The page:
Sooke has exceeded provincial requirements for liquid waste management and created a rainwater management plan that makes protecting water quality a guiding principle in land use decisions. It works on three principles: protect existing water quality, prevent future damage, and remediate areas that may already be damaged. As part of the plan, district is establishing an extensive water quality monitoring program on the community's 17 watersheds and the Sooke harbour and basin.
Rainwater will be managed through low-impact development techniques, best management practices, marine environmental protection, spill prevention and rainwater management education. The plan includes strict controls requiring each development site to manage its own stormwater. Road design and construction will incorporate rainwater management principles, including the use of fewer impervious surfaces, while integrating low-impact design features that allow better control of the rate that rainwater flows into streams. It also puts strict controls on rainwater discharges to Sooke harbour and basin. Sooke aims to improve water quality in the harbour and basin to the point where a longstanding ban on shellfish harvesting can be lifted.
The LWMP also prohibits developments from discharging sewage into Sooke harbour and basin or to water courses leading to the harbour and basin. This will protect the environment by promoting development in areas supported by the district's Official Community Plan. A partnership has been formed between Ministry of Environment, the District of Sooke, the Capital Regional District, Environment Canada and local First Nations to provide long-term management of Sooke's aquatic environment.
This integrated approach of monitoring, infrastructure design and a multi-government partnership will ensure a high water quality standard for today and for the future.
Minister of Environment Terry Lake -
"Sooke is just one of several communities in B.C. that are facing development pressures, and Sooke has responded to those pressures by being a true leader in environmental sustainability. The district's plan for managing its liquid waste is cutting-edge and a model for other communities. The leadership that Sooke is showing will have real, measurable benefits in the watershed and will lead to a healthier environment."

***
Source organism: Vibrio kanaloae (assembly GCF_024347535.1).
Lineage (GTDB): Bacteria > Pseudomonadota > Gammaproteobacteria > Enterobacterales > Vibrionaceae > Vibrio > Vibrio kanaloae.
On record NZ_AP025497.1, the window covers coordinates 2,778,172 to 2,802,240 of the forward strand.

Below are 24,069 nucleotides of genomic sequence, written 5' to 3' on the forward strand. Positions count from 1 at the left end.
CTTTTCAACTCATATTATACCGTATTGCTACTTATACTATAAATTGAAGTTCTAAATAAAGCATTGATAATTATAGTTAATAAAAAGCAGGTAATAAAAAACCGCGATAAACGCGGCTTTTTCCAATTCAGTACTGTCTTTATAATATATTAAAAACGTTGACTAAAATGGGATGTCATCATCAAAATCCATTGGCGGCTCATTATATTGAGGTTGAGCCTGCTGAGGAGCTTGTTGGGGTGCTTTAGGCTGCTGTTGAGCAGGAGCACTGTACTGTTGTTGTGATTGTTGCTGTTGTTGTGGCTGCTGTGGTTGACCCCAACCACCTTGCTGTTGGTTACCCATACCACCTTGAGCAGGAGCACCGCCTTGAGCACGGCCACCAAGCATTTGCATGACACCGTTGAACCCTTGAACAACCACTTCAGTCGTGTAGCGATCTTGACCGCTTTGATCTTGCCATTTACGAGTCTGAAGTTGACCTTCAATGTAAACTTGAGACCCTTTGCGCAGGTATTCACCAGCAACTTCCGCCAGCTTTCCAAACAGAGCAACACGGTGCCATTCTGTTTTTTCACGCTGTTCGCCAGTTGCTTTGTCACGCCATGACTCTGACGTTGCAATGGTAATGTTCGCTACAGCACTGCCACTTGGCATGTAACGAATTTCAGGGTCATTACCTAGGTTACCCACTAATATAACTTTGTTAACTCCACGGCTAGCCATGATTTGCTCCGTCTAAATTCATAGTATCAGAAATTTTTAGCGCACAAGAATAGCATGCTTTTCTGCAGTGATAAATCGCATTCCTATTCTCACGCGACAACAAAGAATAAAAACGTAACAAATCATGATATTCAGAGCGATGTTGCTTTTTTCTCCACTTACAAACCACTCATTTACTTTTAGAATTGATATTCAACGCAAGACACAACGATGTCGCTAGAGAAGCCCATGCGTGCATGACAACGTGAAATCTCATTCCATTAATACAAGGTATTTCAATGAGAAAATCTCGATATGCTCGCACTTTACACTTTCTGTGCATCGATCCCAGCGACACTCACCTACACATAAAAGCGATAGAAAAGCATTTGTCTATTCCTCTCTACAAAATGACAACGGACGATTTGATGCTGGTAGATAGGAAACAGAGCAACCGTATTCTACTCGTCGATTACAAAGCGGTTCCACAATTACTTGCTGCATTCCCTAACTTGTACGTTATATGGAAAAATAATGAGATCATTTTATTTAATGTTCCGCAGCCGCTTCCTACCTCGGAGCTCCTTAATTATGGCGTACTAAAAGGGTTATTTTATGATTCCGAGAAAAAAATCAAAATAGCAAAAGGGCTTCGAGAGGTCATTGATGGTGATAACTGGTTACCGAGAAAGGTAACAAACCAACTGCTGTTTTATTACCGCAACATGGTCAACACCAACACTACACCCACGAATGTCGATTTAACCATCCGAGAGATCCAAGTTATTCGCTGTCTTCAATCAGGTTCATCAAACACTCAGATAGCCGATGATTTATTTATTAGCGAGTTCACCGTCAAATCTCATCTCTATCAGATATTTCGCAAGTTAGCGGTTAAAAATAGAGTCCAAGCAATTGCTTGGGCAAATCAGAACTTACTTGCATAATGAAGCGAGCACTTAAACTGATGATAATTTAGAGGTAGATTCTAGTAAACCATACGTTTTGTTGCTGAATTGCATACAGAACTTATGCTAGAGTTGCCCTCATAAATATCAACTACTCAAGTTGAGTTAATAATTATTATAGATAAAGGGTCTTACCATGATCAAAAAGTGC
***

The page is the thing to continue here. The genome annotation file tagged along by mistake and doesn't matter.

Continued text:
Sooke Mayor Janet Evans -
"Sooke is proud of its natural environment. And as the first community in British Columbia to integrate both rainwater and sanitary in a liquid waste management plan, we now have the tools to protect the watersheds and the Sooke Harbour and Basin for future generations."
* Local governments are required to submit an updated liquid waste management plan to the Ministry of Environment every five years for approval.
* The ministry carefully reviews submitted plans to ensure they meet the requirements of the Environmental Management Act, which include: sewer discharges, combined sewer overflows, urban storm water runoff management, pump station overflows, and subdivision on-site disposal. The plan must address the implications of future growth and provide cost estimates per household to implement the plan.
* Local governments are also required to consult the community, including local First Nations, before submitting the plan to the ministry.
* Sooke met or exceeded all requirements and went above and beyond in developing a comprehensive rainwater management strategy.
District of Sooke Sanitary Sewer: http://sooke.ca/EN/main/government/devservices/eng/lwm_san.html
District of Sooke Rainwater:
Ministry of Environment
District of Sooke
Connect with the Province of B.C. at: www.gov.bc.ca/connect